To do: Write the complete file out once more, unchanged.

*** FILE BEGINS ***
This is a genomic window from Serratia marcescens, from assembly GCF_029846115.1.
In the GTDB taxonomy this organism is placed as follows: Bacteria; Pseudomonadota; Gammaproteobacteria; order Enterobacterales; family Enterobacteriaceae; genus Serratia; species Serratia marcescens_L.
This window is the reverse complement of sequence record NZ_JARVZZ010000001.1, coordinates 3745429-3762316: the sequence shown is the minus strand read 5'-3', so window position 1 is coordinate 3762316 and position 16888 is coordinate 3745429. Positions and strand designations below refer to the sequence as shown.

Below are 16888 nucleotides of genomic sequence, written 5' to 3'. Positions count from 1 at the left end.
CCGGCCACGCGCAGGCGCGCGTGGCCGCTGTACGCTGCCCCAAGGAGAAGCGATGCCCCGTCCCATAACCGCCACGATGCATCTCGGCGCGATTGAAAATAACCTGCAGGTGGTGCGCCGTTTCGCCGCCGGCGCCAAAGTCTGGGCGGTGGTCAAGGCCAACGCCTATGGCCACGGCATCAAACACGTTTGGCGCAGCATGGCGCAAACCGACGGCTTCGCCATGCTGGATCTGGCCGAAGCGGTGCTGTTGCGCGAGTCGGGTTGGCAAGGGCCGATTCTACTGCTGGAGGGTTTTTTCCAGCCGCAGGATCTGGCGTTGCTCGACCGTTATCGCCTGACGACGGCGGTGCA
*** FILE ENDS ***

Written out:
This is a genomic window from Serratia marcescens, from assembly GCF_029846115.1.
In the GTDB taxonomy this organism is placed as follows: Bacteria; Pseudomonadota; Gammaproteobacteria; order Enterobacterales; family Enterobacteriaceae; genus Serratia; species Serratia marcescens_L.
This window is the reverse complement of sequence record NZ_JARVZZ010000001.1, coordinates 3745429-3762316: the sequence shown is the minus strand read 5'-3', so window position 1 is coordinate 3762316 and position 16888 is coordinate 3745429. Positions and strand designations below refer to the sequence as shown.

Below are 16888 nucleotides of genomic sequence, written 5' to 3'. Positions count from 1 at the left end.
CCGGCCACGCGCAGGCGCGCGTGGCCGCTGTACGCTGCCCCAAGGAGAAGCGATGCCCCGTCCCATAACCGCCACGATGCATCTCGGCGCGATTGAAAATAACCTGCAGGTGGTGCGCCGTTTCGCCGCCGGCGCCAAAGTCTGGGCGGTGGTCAAGGCCAACGCCTATGGCCACGGCATCAAACACGTTTGGCGCAGCATGGCGCAAACCGACGGCTTCGCCATGCTGGATCTGGCCGAAGCGGTGCTGTTGCGCGAGTCGGGTTGGCAAGGGCCGATTCTACTGCTGGAGGGTTTTTTCCAGCCGCAGGATCTGGCGTTGCTCGACCGTTATCGCCTGACGACGGCGGTGCA